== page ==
AirBnb is expanding its services to include "experiences", which basically means events or outings. So it's opening up from purely rentals to being more about anything you can do while you're traveling. Much more of an overall travel play vs. just where you're staying. Some of this could be pure expansion, and some could be pivoting because of the friction they're facing in the rental space. Link

Apple's delayed AirPods MAY be shipping towards the end of November or beginning of December, just in time for holiday shopping. The've received far more attention that most anyone anticipated. Not me though---I think they (and ]]]similar offerings that come after them) are going to significantly upgrade mobile computing by taking the friction and annoyance out of both speaking and listening while mobile. Link

Human news                                                  

CRISPR gene editing is tested in a human for the first time. A Chinese team has injected a human with cells that contain genes edited with his new technique. CRISPR is basically the physical editing of genes and then the injection of those cells into people in order to fix a problem. In this case it was used to try to address an aggressive form of lung cancer. But the idea is for it to be able to fix many things in the future. It's basically finding a flaw, editing your actual genes to fix it or address it, and then injecting yourself with the fixed version. It's the biggest thing in biotech right now. Link lets you teach robots how to perform manual tasks, all managed through the cloud. So you could automate the 3D printing of items, the pushing of buttons, etc. The only thing I can think about is how many jobs this type of tech can make obsolete. Link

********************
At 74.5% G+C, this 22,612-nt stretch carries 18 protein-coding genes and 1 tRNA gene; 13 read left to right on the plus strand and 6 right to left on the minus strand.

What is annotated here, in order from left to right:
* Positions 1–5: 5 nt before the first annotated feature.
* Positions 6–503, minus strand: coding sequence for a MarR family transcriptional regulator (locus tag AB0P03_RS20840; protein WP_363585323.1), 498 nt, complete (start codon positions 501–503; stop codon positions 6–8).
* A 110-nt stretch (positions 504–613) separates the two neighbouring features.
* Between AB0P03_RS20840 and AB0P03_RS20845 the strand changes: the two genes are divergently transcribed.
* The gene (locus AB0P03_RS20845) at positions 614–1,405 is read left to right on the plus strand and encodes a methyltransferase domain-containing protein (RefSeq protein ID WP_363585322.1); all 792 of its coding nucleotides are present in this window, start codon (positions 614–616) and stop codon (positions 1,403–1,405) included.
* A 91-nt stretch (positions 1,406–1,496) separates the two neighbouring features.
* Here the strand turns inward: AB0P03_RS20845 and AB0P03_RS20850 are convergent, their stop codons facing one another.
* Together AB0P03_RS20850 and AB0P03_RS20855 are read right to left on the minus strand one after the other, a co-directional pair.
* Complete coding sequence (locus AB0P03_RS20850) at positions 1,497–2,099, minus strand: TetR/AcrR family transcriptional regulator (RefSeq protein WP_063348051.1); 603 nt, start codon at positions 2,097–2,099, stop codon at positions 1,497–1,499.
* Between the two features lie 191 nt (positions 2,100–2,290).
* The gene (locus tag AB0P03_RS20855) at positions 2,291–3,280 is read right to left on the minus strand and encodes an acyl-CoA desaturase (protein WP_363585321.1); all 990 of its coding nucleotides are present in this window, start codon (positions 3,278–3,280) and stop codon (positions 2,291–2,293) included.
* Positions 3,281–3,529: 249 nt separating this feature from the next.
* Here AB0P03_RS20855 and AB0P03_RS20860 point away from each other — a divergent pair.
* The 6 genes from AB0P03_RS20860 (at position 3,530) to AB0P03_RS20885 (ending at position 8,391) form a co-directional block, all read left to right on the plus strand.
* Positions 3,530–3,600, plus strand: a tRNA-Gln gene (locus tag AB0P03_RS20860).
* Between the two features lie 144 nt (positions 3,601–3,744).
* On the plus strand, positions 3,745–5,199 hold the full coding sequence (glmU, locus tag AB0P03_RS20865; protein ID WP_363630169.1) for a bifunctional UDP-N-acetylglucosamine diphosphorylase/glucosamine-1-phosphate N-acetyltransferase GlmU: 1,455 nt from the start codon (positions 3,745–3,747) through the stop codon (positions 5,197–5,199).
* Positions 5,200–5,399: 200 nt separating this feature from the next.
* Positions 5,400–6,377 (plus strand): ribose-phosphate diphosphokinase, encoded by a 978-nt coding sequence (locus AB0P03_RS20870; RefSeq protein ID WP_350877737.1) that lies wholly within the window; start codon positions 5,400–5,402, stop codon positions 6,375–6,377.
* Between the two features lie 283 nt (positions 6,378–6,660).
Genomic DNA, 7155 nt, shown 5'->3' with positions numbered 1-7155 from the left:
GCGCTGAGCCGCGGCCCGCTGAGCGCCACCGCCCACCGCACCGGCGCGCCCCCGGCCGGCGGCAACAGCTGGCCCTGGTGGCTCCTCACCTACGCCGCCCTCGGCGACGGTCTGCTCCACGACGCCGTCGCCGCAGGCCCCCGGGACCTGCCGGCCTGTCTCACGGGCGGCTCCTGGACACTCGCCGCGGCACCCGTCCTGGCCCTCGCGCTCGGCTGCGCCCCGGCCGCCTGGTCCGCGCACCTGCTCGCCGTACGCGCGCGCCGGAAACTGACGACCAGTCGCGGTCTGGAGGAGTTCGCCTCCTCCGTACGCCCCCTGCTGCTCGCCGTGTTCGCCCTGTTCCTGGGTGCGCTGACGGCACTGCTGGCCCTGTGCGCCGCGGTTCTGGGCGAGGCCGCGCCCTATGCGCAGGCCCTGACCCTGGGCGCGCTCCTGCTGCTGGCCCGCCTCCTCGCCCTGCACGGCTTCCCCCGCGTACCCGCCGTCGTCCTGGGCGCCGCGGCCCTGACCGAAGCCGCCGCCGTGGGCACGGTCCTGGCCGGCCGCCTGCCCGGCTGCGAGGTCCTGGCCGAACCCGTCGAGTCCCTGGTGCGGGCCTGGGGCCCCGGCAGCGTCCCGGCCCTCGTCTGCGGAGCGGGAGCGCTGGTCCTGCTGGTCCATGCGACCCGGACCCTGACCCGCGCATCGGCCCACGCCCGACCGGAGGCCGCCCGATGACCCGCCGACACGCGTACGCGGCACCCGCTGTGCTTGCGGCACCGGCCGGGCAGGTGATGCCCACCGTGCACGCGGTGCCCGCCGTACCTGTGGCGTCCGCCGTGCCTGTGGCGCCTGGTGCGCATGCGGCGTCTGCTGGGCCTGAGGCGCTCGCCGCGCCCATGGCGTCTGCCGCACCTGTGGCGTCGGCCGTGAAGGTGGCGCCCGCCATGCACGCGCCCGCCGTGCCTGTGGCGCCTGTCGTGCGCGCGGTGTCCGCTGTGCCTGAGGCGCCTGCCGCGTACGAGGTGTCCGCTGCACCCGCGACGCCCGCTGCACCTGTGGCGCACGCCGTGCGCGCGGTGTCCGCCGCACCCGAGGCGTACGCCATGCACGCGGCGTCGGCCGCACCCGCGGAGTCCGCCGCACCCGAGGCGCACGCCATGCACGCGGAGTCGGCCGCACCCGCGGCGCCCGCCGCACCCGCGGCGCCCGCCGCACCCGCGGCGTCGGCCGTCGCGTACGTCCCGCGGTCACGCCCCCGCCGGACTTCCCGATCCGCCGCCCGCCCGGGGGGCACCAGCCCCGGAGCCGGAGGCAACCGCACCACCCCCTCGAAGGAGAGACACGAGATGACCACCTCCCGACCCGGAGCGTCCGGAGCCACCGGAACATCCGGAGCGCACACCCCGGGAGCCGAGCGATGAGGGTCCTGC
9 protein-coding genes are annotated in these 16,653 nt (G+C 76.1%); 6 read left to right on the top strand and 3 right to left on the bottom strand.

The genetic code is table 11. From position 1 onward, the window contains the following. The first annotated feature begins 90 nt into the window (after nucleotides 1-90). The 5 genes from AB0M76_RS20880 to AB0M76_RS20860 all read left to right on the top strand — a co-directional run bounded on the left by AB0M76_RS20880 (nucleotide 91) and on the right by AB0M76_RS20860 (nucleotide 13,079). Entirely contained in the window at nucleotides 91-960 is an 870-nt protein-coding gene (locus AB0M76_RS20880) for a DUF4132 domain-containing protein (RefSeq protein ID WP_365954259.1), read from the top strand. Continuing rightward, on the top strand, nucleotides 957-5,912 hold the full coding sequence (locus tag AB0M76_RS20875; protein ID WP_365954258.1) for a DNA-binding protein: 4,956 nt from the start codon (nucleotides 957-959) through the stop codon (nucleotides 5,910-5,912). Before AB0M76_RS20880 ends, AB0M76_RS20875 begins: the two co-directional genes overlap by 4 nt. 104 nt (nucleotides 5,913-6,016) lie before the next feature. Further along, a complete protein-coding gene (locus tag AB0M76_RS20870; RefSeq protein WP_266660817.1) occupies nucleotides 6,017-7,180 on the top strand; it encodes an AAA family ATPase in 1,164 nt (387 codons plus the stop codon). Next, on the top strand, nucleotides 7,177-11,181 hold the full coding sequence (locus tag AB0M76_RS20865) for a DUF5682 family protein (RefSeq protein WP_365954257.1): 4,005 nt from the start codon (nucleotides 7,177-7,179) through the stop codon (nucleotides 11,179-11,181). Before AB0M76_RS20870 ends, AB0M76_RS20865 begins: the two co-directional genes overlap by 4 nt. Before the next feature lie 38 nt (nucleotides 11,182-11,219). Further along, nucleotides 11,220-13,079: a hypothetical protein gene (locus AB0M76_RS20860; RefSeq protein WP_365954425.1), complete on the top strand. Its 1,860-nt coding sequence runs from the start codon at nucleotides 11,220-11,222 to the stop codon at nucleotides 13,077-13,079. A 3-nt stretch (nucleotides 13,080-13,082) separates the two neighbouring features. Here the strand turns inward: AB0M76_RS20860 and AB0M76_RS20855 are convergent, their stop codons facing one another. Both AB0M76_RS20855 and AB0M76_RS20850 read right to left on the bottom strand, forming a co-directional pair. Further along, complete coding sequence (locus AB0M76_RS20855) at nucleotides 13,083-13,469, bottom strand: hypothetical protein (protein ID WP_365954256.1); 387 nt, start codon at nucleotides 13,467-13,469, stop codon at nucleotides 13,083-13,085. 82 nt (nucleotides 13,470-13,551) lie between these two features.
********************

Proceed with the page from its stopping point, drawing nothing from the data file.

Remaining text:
Harvard researchers discover promising new brain network that looks to be tied to human consciousness. Link

The largest collection of oil ever found in America was just discovered in Texas. Link

Gallup's 8 interesting takeaways from the election. Link

Ideas, trends, and statistics

Solving other peoples' problems is easier than solving our own, according to new research. This seems to reduce to the idea that more abstract thinking enhances creativity. A few recommendations: think about loose couplings of people in your business who can quickly exchange ideas, less on a few static employees with rigid structure, use your peers, swap problems with someone, disassociate yourself however you can when you've been too close to a problem for too long. Link